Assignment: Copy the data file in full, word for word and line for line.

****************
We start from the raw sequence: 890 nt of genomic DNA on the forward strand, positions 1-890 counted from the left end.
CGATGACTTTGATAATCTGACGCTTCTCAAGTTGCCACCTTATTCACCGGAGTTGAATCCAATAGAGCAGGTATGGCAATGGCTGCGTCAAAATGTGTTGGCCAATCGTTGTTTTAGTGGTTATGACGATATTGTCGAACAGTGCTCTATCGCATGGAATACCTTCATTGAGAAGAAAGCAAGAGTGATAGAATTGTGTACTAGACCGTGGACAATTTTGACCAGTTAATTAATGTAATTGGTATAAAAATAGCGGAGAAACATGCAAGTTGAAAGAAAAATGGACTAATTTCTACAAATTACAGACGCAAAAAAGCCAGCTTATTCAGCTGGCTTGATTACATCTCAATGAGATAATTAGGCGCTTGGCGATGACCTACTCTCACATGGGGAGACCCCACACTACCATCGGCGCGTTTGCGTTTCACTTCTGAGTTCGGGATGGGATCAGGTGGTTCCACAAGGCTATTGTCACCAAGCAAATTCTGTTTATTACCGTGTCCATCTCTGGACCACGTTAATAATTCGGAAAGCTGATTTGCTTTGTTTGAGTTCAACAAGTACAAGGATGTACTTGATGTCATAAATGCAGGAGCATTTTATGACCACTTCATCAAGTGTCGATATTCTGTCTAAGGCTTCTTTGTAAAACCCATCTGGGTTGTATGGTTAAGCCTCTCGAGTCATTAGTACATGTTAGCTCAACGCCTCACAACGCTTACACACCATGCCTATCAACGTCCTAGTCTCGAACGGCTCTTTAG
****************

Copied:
We start from the raw sequence: 890 nt of genomic DNA on the forward strand, positions 1-890 counted from the left end.
CGATGACTTTGATAATCTGACGCTTCTCAAGTTGCCACCTTATTCACCGGAGTTGAATCCAATAGAGCAGGTATGGCAATGGCTGCGTCAAAATGTGTTGGCCAATCGTTGTTTTAGTGGTTATGACGATATTGTCGAACAGTGCTCTATCGCATGGAATACCTTCATTGAGAAGAAAGCAAGAGTGATAGAATTGTGTACTAGACCGTGGACAATTTTGACCAGTTAATTAATGTAATTGGTATAAAAATAGCGGAGAAACATGCAAGTTGAAAGAAAAATGGACTAATTTCTACAAATTACAGACGCAAAAAAGCCAGCTTATTCAGCTGGCTTGATTACATCTCAATGAGATAATTAGGCGCTTGGCGATGACCTACTCTCACATGGGGAGACCCCACACTACCATCGGCGCGTTTGCGTTTCACTTCTGAGTTCGGGATGGGATCAGGTGGTTCCACAAGGCTATTGTCACCAAGCAAATTCTGTTTATTACCGTGTCCATCTCTGGACCACGTTAATAATTCGGAAAGCTGATTTGCTTTGTTTGAGTTCAACAAGTACAAGGATGTACTTGATGTCATAAATGCAGGAGCATTTTATGACCACTTCATCAAGTGTCGATATTCTGTCTAAGGCTTCTTTGTAAAACCCATCTGGGTTGTATGGTTAAGCCTCTCGAGTCATTAGTACATGTTAGCTCAACGCCTCACAACGCTTACACACCATGCCTATCAACGTCCTAGTCTCGAACGGCTCTTTAG